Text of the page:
The Old Ones
The southwestern-most of the Imperial Great Provinces, Wissenland is bounded by mountain ranges on two sides and the river Weser to the Northeast. The farmlands of Wissenland are fertile near the Weser, but as the land rolls towards the mountains it becomes steadily more dry and stony. Chunks of bluish grey flint are so common that many nobles claim that the land is good for little but harvesting rocks. These stones are often seen heaped at the side of fields, or incorporated into local buildings. Many Wissenland children make their first pennies following the plough in spring, plucking the offending rocks from the lands. As a result, many become skilled at catching the odd crow or hare with a well-thrown flint.
Being so close to the mountains, western Wissenland has abandoned all but the barest subsistence farming, instead heavily depending on mining for its wealth. While the mountain dwarves claim large areas of the mountains for themselves, negotiations over centuries have secured rights for humans to mine, too, though this does not stop illegal operations on Dwarf lands. The Dwarves do not take kindly to what they see as theft, and more importantly, shoddy workmanship. Overland trade is also important to Wissenland, and many passes cross the mountains from it to neighboring realms, some of which are vassal states of the Empire itself. Almost all the pass roads converge at Wurzburg, which has prospered from the business brought to its many inns and stables, some of them over a thousand years old. Many travelers take their time to sample the various fine Dwarven ales that are often sold in these places. In the harsh depths of winter almost all the passes to and from Wissenland are cut off because of snow. Springtime brings snowmelt which often results in devastating floods of the lowlands. The most common exports of Wissenburg are ore, silverwork, wool and finished clothing, and wine.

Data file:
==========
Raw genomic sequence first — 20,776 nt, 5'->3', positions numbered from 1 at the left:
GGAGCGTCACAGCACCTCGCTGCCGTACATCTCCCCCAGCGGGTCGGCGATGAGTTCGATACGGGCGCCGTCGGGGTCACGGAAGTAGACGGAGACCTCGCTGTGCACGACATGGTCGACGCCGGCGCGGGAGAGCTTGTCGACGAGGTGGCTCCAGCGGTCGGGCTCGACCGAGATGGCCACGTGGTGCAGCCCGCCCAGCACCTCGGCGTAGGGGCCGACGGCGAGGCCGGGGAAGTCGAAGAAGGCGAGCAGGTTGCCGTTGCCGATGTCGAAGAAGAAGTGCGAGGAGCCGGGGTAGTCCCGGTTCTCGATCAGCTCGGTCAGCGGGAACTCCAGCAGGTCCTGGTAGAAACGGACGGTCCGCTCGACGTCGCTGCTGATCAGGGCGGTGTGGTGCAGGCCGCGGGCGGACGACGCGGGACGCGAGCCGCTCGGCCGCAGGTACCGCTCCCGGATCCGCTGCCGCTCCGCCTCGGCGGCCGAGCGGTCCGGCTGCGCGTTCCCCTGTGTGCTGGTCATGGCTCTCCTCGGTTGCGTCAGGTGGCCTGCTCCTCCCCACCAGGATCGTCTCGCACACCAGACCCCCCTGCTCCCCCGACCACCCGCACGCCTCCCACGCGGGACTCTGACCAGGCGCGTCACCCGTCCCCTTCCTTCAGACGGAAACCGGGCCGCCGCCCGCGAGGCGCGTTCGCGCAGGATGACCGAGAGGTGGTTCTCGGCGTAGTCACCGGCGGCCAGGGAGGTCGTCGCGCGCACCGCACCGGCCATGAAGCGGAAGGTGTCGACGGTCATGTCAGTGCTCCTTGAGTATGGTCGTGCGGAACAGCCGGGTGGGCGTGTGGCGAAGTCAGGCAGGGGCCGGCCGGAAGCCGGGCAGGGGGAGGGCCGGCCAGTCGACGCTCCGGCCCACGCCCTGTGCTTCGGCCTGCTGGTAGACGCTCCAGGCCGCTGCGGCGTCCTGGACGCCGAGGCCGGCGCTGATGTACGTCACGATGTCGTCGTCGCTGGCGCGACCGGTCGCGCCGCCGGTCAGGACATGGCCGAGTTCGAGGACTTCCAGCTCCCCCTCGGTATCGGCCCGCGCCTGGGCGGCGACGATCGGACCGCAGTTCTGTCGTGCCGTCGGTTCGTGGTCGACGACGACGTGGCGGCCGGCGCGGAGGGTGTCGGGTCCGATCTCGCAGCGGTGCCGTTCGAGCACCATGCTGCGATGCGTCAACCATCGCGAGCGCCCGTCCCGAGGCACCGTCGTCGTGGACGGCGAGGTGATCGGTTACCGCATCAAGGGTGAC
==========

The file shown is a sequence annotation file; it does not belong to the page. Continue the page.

“I’ve never met a bunch of more depressing people in my life”
—Hector Brunwald, Imperial tax collector.
Wissenlanders are descendants of the Merogens, the tribe that settled the area in pre-Imperial days. Like the Unberogen to their north, the Merogens had good relations with the neighbouring Dwarfs. Little time is given for flowery words or fancy phrases, and even less to artists, poets, and foppish Vornheimers.
The folk of Wissenland are known to be a dour lot. They are a hardy people, given to few words and little emotion. Their stony implacability is known to soften when they are in their cups, and on rare occasions they might break into “The Lament of Solland” or other such lonesome ballad. At their best, Wissenlanders are stoic, dependable, and willing to endure hardship should it be needful. At their worst, they are depressing, dull, and obsessed with the gods.
For all their earthy practicality, Wissenlanders are religiously devout, their towns and villages hosting multiple shrines, chapels, and temples to all the recognised gods, as well as local spirits. Many Wissenlanders take a few minutes each day to visit a temple or shrine, working their way through the gods over the course of a week. The people of Wissenland claim this is simple devotion on their part, while cynics elsewhere cannot decide if they are show-offs or trying to cover all the angles—or both.
While all the gods are somewhat ritualistically honoured in Wissenland, it is Vorn and the Light that are most favored. The Lightbringer heresy has struck Wissenland deeply, as different lords declare their subjects to be devoted to one religion or another, with often violent results. Currently Wissenland is one of the bloodier battlefields of the ongoing civil and religious war, but the recent sack and destruction of the Lightbringer town of Magdeburg has heartened Vornish Imperial loyalists.
Wissenlanders soften Reikspiel, and deliver it in a monotone that some folk find exceedingly depressing. Tales of death, liturgies, and mournful plays are sometimes delivered in a Wissenland accent, to heighten the feeling of the piece. This heavy, plain speaking, and practical nature is reflected in the cuisine of Wissenland. Whilst they are known to have excellent foreign wines at the table, they are also infamous for their flat, glutinous bread, thick mutton stews, and heavy “flinter” dumplings
Officially the province is ruled by Grand Elector Countess Emanuelle von Liebwitz, Countess of Ulm, and Duchess of Meissen. In reality she spends most of her time in the free chartered city of Ulm leaving most of the actual governance to the Prince Bishop of Wurzburg.
Feudal with an assembly of nobles, churchmen, and burghers that meets in Wissenberg at the Elector Countess’s pleasure, which is exceedingly rare. Most Wissenlanders are aware that the most tangible power in Wissenland is centered in the Prince Bishop’s seat at his Marienberg Fortress